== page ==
Superman never made any money for saving the world from Solomon Grundy

Wednesday, February 18, 2009

To convincingly write

So, if you just look at the superficial layer, you will say that it is grammatically incorrect to split an infinitive. I mean, it's in all the books, right? So it must be wrong. A noted example of this error: "to boldly go" from the opening to Star Trek.

But, if you dig a little deeper, you will say that the prescriptive grammar rules we learned in school were mostly arbitrary decisions made by 18th century grammarians who troweled the models of Latin grammar over English usage. In Latin, the infinitive is one word and is impossible to split; these bluenosed grundies applied that rule to the two-word English infinitive just because they privileged the classic over the vernacular. The rule against splitting infinitives is poppycock! A noted example of this position: "to boldly go" has much more euphony than "to go boldly."

But, if you think about it a little longer, it gets a little more complicated. Those grammarians may indeed have been humorless prigs, but there may be something to the unity of the infinitive after all. To native ears, "to beyond the the farthest reaches of the galaxy go" has no euphony; it sounds particularly awkward, as a matter of fact. Perhaps we can't split infinitives willy-nilly after all.

But, if you let it stew around in your head for a while, you might come up with a theory: splitting infinitives is okay if you're not really splitting them. "To boldly go" can be seen as "to boldly-go": the verbal component is compact and cohesive enough to be conceptualized as boldly-going, a single verb, one integral action - at least by the hard-wiring in the language section of our brains. So, it passes, while "to beyond the farthest &c. go" does not. "To willingly destroy" property sounds right; "to with an axe chop" wood does not. We might see the first-mentioned written; we would never expect the second. We arrive soon at the point where we say there is no "rule" against splitting infinitives, but our language processor just won't let us do it anyway.

But, if you are hard-nosed rhetorician, you will still hold to the opinion that if you mean "boldly-go" and can't find a real word for it, you are a lousy writer, and that splitting infinitives may not be wrong, but it's a practice of the weak, the meek, and the simple.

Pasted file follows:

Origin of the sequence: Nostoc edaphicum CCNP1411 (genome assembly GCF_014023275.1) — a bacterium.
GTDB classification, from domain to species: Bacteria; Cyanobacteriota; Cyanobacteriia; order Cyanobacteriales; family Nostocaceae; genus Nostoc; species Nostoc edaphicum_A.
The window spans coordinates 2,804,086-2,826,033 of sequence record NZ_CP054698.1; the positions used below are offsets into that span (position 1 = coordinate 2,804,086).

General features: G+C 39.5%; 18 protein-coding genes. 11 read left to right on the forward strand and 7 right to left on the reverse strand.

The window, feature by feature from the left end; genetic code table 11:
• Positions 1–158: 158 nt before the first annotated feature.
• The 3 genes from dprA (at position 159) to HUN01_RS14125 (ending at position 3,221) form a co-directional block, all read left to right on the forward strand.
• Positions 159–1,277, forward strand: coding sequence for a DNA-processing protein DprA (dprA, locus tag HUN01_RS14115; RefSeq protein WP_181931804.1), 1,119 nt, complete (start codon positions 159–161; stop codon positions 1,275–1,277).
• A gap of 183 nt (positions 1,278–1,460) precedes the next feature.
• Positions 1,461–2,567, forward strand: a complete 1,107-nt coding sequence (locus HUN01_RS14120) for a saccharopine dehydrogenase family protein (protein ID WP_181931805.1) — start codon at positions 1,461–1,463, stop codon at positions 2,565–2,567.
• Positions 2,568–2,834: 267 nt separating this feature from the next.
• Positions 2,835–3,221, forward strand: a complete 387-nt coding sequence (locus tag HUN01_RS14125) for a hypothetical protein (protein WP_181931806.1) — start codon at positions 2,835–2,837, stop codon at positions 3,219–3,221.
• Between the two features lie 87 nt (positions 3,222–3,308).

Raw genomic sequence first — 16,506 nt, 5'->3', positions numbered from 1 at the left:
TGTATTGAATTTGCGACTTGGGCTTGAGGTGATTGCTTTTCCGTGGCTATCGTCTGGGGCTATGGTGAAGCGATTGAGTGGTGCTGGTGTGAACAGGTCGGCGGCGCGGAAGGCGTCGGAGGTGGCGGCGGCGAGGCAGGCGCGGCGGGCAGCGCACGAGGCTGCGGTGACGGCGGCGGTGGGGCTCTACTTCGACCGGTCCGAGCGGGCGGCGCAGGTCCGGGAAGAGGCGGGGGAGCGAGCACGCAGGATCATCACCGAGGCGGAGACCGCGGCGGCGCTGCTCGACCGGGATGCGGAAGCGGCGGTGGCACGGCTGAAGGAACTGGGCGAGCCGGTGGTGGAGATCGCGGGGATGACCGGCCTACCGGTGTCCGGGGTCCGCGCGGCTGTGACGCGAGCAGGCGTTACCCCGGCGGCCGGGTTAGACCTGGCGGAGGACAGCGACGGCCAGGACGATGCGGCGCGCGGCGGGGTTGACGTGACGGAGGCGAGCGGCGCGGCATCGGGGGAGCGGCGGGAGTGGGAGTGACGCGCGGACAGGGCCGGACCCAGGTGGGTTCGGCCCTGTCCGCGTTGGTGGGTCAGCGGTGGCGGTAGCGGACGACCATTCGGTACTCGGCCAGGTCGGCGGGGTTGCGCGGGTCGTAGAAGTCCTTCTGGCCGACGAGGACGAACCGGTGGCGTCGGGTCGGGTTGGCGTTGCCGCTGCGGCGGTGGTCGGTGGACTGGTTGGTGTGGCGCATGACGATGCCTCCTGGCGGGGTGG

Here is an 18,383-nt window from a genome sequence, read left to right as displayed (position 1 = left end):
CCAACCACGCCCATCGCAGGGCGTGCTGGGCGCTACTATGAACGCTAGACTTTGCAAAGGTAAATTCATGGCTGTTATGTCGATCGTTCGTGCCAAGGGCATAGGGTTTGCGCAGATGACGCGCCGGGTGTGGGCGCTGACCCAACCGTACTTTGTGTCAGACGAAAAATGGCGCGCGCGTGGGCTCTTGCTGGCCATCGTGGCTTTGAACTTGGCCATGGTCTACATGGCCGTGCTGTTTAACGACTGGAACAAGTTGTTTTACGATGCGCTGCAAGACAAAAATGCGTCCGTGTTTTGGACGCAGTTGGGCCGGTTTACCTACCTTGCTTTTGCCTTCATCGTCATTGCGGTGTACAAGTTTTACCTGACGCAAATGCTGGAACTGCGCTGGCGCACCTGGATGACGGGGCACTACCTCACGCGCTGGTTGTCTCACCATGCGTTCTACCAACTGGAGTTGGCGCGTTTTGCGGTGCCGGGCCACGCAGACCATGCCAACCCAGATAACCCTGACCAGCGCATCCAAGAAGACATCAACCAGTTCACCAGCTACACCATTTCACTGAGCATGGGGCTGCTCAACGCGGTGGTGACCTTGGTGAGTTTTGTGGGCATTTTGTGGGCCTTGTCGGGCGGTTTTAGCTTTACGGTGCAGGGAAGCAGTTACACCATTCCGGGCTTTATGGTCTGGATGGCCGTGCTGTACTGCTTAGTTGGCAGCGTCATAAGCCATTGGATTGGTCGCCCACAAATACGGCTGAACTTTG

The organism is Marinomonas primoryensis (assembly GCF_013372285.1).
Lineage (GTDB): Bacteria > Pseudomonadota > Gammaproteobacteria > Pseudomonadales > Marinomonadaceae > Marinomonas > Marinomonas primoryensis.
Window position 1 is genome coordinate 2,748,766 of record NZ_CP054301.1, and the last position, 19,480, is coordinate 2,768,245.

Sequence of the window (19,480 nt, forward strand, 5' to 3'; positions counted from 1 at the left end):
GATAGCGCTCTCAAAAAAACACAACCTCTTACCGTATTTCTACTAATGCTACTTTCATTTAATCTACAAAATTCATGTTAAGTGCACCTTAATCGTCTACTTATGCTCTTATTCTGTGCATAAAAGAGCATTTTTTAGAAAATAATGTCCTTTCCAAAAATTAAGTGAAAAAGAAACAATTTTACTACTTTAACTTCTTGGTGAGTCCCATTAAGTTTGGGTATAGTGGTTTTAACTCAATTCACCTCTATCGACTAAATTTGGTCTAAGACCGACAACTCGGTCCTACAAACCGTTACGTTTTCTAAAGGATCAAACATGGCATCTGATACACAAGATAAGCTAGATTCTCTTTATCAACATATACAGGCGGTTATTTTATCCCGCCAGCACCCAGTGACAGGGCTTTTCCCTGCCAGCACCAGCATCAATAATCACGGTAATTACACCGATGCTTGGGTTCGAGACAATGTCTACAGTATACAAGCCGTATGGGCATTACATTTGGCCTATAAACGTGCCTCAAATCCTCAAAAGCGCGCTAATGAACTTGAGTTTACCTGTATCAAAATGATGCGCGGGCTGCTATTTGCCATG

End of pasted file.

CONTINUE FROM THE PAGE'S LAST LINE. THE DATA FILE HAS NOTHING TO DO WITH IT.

As the song asks, did you ever have to finally decide?

Produced under the Who's on First license:
Bud: That's the first thing you've said right!
Lou: I don't even now what I'm talkin' about!


Yojimbo_5 said...

Interestingly (or not), in one of the few episodes of "Enterprise" I watched, the creator of the warp-drive (I forget the name, but he was played by James Cromwell, as he was "First Contact"--George Maharis played him in the original series) gave a speech wishing the citizens of Earth "to go boldly where no one has gone before."

I blame Shatner. He also says "sabo-taszh," rather than sabo-tahszh."

Jon said...

And this is something up with which I shall not put - to quote Churchill on another supposed horror.

Isn't it simpler than that - if whatever you put in between the verb and its particle is too long or confusing to retain the sense of the multi-part verb, it shouldn't be there?

Just a phort (WV)?

Yojimbo_5 said...

We're not going to go obsessively on with this, are we?

WV: "Trimpbe"=Wimpy's triplet sister

wheylona said...

Pretty much what Jon said: floating around in the back of my former semi-pro linguist brain is the general cross-linguistic prohibition against "heavy" elements intervening between otherwise separable elements due to the cognitive strain of trying to parse such structures.

This very sensible rule nevertheless doesn't translate well into hard and fast exception-free rules that we can teach to our nascent writers and ESL/EFL students. But armed with the anti-heavy rule and ample examples and exposure, my EFL students at least get it pretty quickly.

And we can still poo-poo the prescriptive grammarians to boot!

For Yojimbo's sake, I'll stop here. ;-)

Jon said...

"I cannot bring myself to really like the fellow."

Strunk & White